Limit Theorems for Density Dependent Population Genetics

Todd Parsons (University of Pennsylvania)

Thursday 25th March, 2010 14:00-15:00 326, Maths Department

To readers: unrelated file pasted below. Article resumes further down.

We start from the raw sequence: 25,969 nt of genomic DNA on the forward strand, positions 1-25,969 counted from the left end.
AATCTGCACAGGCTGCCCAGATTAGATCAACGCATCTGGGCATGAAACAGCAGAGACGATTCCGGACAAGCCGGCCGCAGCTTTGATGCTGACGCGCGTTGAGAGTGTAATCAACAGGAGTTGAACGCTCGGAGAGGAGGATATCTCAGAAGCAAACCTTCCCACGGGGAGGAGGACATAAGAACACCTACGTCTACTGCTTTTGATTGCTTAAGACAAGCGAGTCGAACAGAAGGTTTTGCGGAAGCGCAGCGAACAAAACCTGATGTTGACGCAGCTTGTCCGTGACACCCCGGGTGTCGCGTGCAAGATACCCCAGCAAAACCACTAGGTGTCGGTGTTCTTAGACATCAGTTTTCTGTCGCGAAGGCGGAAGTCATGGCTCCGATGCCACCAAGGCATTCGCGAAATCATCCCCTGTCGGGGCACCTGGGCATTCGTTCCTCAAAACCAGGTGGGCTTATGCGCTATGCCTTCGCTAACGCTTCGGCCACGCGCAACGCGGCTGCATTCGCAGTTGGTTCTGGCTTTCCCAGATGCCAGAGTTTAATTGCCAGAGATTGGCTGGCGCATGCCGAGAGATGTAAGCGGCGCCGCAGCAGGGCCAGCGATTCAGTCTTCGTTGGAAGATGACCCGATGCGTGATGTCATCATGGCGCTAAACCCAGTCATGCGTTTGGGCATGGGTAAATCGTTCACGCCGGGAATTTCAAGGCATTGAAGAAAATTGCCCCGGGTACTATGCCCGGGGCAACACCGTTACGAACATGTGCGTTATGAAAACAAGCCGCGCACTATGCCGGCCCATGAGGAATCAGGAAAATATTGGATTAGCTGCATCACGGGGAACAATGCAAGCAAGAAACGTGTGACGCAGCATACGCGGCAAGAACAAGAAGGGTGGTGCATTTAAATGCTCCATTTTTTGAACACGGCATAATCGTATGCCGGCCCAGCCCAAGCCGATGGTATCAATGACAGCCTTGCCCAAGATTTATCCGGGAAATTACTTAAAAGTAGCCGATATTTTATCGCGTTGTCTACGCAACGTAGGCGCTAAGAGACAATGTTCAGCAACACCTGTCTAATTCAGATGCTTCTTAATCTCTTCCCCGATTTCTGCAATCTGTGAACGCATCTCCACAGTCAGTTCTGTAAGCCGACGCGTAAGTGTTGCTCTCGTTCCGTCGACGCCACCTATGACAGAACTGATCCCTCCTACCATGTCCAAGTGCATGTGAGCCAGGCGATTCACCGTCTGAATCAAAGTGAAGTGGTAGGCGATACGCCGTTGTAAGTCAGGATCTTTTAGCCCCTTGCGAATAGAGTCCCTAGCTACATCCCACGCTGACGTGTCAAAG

Near the beginning of the century, Sewall Wright and Ronald A. Fisher devised an elegant, mathematically tractable model of gene reproduction and replacement that laid the foundation for contemporary population genetics.  The Wright-Fisher model and its extensions have given biologists powerful tools of statistical inference that enabled the quantification of genetic drift and selection.  Given the utility of these tools, we often forget that their model - for mathematical, and not biological reasons - makes assumptions that are violated in most real-world populations. In this talk, I consider an alternative framework that merges Patrick Moran's continuous time Markov model with the density dependent models of ecological competition proposed by Gause, Lotka and Volterra, that allows for a stochastically varying -- but bounded -- population size.  I will show the existence of several weak limits that naturally generalise the weak and strong selection regimes of classical population genetics, while suggesting the possibility of novel biological phenomena.  Time allowing, I will also discuss the application of these techniques in other realms of evolutionary ecology, such as the evolution of virulence.

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